Behind the bustling streets of Tauranga, New Zealand, a local authority responsible for everything from parks and roads, to water, libraries, and everything in between, has launched the foundation for the city’s digitalised future.
When Tauranga City Council members at the helm of this fastest growing city in New Zealand decided to modernize a 20-year old ERP system, they were fully aware of the challenges they faced in meeting the evolving needs of a burgeoning community. With a population of about 155,000 people and counting, Tauranga is the fifth largest city in the country.
“Tauranga is growing quickly and we need to think differently about how and where we live, and how we manage the existing and increased housing and infrastructure requirements of our growing city,” said Scott Oehm, head of digital delivery at Tauranga City Council. “Equally important is the need to increase community engagement, getting the community more involved in the decisions that affect their daily lives.”
Modular strategy makes digital journey easier
At the heart of Tauranga’s ambitious digital journey is SAP S/4HANA, which has fostered greater collaboration, transparency, data reliability, and change management across administrative operations. As the local authority responsible for the administration of property rates − otherwise known as taxes − as well as charges for water use, along with managing recreational spaces, plus other license and regulations, the Council opted for a phased-in system update, beginning with finance.
“Having a modular strategy to upgrade our legacy ERP systems is making the transformation much more manageable,” said Oehm. “With this initial roll-out across finance, people in each business unit and the larger community we serve are receiving the benefits of greater collaboration and transparency.”
Measurable results prove value of digitalisation
Already the impact of the new system is palpable. People on the financial team have become more strategic working alongside other business units to improve budgeting, offer valuable financial insights, and increase internal collaboration.
Oehm said that with greater visibility into more reliable data from automated processes, the council can better meet community expectations for transparency and accountability from local authorities. What’s more, the financial team has significantly sped up monthly and year-end processes and project reporting. Automation reduced manual processing tasks for financial analysts by 25 percent, and time spent on capital project reporting by 30 percent.
Going digital also brought more rigor to processes like procurement. Now people are required to obtain up front approval for any expenditures, simplifying procurement while meeting financial standards.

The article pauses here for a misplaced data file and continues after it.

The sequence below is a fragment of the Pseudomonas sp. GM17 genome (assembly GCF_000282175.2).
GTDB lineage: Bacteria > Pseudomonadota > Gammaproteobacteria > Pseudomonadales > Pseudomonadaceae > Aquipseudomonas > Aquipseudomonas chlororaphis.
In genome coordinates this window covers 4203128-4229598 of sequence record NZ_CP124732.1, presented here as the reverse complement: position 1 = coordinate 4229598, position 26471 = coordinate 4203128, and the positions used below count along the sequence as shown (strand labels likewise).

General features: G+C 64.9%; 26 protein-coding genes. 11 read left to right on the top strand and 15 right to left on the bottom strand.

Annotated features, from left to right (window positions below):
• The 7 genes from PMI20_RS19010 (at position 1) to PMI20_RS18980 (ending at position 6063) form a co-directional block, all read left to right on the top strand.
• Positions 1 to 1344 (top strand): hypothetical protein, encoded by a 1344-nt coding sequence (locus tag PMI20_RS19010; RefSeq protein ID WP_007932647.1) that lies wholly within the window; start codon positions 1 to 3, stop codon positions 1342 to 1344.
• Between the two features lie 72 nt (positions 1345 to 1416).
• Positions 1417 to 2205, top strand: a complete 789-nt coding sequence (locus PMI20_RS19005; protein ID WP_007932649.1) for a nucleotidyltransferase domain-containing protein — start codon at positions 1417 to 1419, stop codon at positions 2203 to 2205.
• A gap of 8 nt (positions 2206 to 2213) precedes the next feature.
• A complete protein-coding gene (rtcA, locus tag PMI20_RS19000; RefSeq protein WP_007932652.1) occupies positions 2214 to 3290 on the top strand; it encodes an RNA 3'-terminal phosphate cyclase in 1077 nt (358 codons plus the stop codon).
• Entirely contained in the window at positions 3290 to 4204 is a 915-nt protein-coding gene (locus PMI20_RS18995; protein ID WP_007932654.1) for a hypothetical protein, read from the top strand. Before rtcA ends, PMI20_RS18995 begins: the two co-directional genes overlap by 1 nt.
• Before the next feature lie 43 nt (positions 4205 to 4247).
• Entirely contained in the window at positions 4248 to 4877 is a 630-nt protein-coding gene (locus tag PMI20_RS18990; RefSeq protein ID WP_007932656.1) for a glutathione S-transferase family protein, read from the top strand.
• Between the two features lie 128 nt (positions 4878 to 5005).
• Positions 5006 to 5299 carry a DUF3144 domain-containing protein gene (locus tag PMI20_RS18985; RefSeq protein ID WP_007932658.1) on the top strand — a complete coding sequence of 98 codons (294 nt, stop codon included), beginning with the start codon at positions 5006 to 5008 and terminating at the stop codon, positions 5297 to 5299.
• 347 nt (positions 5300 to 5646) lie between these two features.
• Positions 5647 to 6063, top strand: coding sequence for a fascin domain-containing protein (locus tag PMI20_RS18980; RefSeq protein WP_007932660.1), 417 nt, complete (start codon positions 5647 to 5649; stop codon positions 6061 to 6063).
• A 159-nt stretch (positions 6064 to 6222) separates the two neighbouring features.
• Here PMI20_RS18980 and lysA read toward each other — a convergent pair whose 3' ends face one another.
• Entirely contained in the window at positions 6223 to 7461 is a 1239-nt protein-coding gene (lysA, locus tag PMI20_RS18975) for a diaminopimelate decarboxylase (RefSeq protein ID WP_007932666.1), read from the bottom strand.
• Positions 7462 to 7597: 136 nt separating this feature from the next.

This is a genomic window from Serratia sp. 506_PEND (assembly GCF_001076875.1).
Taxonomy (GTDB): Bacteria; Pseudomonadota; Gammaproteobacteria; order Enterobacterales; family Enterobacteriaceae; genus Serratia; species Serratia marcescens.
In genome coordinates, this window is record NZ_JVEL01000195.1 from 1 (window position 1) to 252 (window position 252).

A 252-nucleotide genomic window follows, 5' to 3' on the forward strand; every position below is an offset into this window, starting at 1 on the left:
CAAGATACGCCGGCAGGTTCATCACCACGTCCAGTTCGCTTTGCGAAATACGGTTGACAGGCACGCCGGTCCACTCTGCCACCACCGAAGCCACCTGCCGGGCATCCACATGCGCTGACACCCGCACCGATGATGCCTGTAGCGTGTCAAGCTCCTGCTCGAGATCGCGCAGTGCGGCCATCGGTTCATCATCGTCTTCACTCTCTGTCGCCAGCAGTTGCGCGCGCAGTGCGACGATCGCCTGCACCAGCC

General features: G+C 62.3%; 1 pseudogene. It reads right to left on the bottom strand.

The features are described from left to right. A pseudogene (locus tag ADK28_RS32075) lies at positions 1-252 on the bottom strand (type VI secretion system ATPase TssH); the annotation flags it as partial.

“This project has been very much business-driven, allowing managers and administrators to focus on and drive the results they want to achieve,” said Oehm. “Because the system touches nearly all business groups within the organization, everyone had some input. Working together, the team has realized huge efficiency gains.”
Digital sparks cross-team collaboration for continuous learning
In an unexpected bonus, the “champions”, subject matter experts, and user groups originally created as part of the SAP S/4HANA finance project have morphed into de facto change management teams. Some still meet regularly, not necessarily to talk about SAP solutions, but how they can help each other create further efficiencies.
“In sharing what’s worked and what hasn’t worked, people are continuously learning from each other,” said Oehm. “These aren’t just managers. We’ve empowered administrative staff to work together to find the best outcomes for the organization. People can problem-solve themselves, and also be a source of ideas for IT to make improvements over time.”
Connected ERP platform is strong foundation for growth
Oehm saw SAP S/4HANA as the foundation supporting the city’s growth beyond the finance team to include property ratings and community relations. He said that property ratings constituted the bulk of the city’s revenues, and community relations were integral to multi-cultural relationship building.
“We now have an iterative system to track solid financials and ensure good processes without overwhelming our people,” he said. “We can move at our own pace, evolving the system as city and organisational needs grow, supporting quality of life for an influx of people community-wide.”
This article originally appeared on SAP BrandVoice on Forbes.